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The World is Open on WGN TV and Chicago and Milwaukee Public Radio
Saturday, November 14, 2009
In the stories below, I am recapping events from this week (mainly being on TV in Chicago on Tuesday) as well as four weeks ago when I was on 4 radio shows in one day. They all link together somehow as part of my World is Open fall book tour. As I added pictures, this blog post got much longer than the 1-2 paragraphs that I had intended. To watch me on WGN TV in Chicago, scroll down to the bold section. Hope you enjoy.

Chicago WGN TV and Chicago Public Radio:
Tuesday was a highly unique day in my life. Got up at 3:55 am in order to drive to the Indianapolis airport and fly to Chicago where I would be on WGN TV Midday show later that day. I flew back the same day. Between interesting taxicab rides and sitting in the cafeteria for 3-4 hours waiting to go on the show and then sitting in the airport for 3 more hours waiting for my flight, it made for a particularly long day.

Fortunately, there was intermittant Internet access that kept my mind occupied when stuck in the cafeteria. After being at Chicago Public Radio a few weeks earlier on Navy Pier in downtown Chicago with a gorgeous view, this was quite different. See pictures from Chicago Public Radio below. LISTEN TO RADIO SHOW: If interested in that earlier show, you can listen to either the audio stream or the MP3 link. I recommend the MP3 link since the audio stream is currently down.





This is a picture or two of the area near Chicago Public Radio:





Walking back to my hotel (the "W" hotel is in the distance):



And this is a picture of Navy Pier from my hotel room:



WGN is on the near north side of Chicago in a highly secure facility that was reminiscent of my days working in factories in Milwaukee. I was soon reminded why I do not fit in a corporate setting and why academia is preferable. Each person walking in and out must swipe their card to get access to the building. They have set times, places, and meetings. I really do not like set schedules or mandates on my time. I need my freedom to learn, to teach, and to live.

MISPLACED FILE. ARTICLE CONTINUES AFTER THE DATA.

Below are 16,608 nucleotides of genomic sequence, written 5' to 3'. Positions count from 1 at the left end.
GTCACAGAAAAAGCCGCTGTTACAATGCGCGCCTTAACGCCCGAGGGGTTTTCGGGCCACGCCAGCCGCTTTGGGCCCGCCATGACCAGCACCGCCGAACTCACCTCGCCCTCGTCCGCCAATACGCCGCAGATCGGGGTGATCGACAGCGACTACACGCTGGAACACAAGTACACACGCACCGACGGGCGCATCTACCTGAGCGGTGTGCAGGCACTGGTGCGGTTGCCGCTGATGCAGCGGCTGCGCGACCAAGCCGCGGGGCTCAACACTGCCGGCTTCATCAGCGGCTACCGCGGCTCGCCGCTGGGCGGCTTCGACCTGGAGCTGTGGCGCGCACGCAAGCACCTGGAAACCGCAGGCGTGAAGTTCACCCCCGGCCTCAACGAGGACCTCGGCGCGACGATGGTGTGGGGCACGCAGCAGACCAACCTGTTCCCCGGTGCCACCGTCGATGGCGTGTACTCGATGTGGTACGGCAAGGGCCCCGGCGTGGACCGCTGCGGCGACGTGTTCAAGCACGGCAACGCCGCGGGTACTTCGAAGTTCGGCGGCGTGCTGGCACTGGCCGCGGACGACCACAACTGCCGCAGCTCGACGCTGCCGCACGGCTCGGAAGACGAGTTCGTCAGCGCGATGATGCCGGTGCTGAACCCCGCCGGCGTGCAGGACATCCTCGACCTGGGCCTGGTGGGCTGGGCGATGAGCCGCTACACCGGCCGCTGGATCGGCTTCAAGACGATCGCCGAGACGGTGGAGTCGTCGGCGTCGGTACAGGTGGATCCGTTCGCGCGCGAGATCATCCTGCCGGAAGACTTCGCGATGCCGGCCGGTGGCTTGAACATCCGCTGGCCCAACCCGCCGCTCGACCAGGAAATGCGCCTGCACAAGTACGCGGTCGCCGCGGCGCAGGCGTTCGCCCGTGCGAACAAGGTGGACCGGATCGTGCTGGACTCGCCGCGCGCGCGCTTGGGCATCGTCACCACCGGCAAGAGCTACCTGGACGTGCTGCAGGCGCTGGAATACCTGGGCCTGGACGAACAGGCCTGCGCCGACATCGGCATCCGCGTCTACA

The WGN guard laughed at me for showing up so early. But, given existing plane schedules, I really had no choice. For the entire morning I could watch the comings and goings of many people. But, as with Chicago Public Radio, they were extremely polite and helpful people. When I was finally called in for my appearance, a make-up person took care of my shiny nose. Then after a short bathroom break, I was escorted quickly to the set. The production people placed a microphone on my tie and we did a sound check. After a brief chat with Steve Sanders, the WGN anchor who was about to interview me, we were on the air (the picture below is of the set).



The questions came relatively fast and I responded to them as succinctly as I could. Much of it is stuff people who have heard me speak or who have read my "The World Is Open" book already know. But it went pretty well overall. Steve Sanders said he really liked the interview and the book. After signing the book Steve had, he soon left the room. Allison Payne, the other anchor, remained and I got my picture with her. The first picture was fuzzy but the second was pretty good (see below).



It was great to meet Steve and Allison Payne whom I had seen on TV many times before. Looks like this particular show may have made it to some cable stations not just Chicago (WGN 8). If I had been on 20 minutes later, it would have been on WGN America (national). I am just happy to have had this opportunity. So I took another interesting taxi ride back to the airport (my driver had liked to go fast as he could). And with that, my 4-5 minutes on TV was now over. WATCH TV CLIP: You can watch the show: either the video only or read the story and the video.

What wonderful experience! I say this despite the papers sticking out of my suitcoat at the end. Smile.

Milwaukee Area Radio: